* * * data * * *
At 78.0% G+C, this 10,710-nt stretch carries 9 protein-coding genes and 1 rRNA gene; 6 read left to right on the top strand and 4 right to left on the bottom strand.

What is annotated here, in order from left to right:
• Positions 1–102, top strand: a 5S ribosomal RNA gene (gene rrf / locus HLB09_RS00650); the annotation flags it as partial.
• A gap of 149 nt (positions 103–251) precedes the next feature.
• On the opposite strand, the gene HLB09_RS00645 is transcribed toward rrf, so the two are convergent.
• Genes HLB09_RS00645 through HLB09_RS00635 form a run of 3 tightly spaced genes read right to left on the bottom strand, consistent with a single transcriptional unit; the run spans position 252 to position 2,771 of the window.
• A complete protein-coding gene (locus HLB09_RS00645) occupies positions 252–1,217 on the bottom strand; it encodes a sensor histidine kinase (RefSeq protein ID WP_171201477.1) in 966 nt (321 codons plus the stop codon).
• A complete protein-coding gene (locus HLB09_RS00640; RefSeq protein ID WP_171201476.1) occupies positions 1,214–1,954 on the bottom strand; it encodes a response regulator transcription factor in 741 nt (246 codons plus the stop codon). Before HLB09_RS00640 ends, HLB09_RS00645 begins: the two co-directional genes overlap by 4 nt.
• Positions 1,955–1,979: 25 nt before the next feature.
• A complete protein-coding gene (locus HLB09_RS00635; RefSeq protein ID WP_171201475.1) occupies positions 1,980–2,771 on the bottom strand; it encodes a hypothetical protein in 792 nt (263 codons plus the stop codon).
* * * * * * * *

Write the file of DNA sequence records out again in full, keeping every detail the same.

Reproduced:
At 78.0% G+C, this 10,710-nt stretch carries 9 protein-coding genes and 1 rRNA gene; 6 read left to right on the top strand and 4 right to left on the bottom strand.

What is annotated here, in order from left to right:
• Positions 1–102, top strand: a 5S ribosomal RNA gene (gene rrf / locus HLB09_RS00650); the annotation flags it as partial.
• A gap of 149 nt (positions 103–251) precedes the next feature.
• On the opposite strand, the gene HLB09_RS00645 is transcribed toward rrf, so the two are convergent.
• Genes HLB09_RS00645 through HLB09_RS00635 form a run of 3 tightly spaced genes read right to left on the bottom strand, consistent with a single transcriptional unit; the run spans position 252 to position 2,771 of the window.
• A complete protein-coding gene (locus HLB09_RS00645) occupies positions 252–1,217 on the bottom strand; it encodes a sensor histidine kinase (RefSeq protein ID WP_171201477.1) in 966 nt (321 codons plus the stop codon).
• A complete protein-coding gene (locus HLB09_RS00640; RefSeq protein ID WP_171201476.1) occupies positions 1,214–1,954 on the bottom strand; it encodes a response regulator transcription factor in 741 nt (246 codons plus the stop codon). Before HLB09_RS00640 ends, HLB09_RS00645 begins: the two co-directional genes overlap by 4 nt.
• Positions 1,955–1,979: 25 nt before the next feature.
• A complete protein-coding gene (locus HLB09_RS00635; RefSeq protein ID WP_171201475.1) occupies positions 1,980–2,771 on the bottom strand; it encodes a hypothetical protein in 792 nt (263 codons plus the stop codon).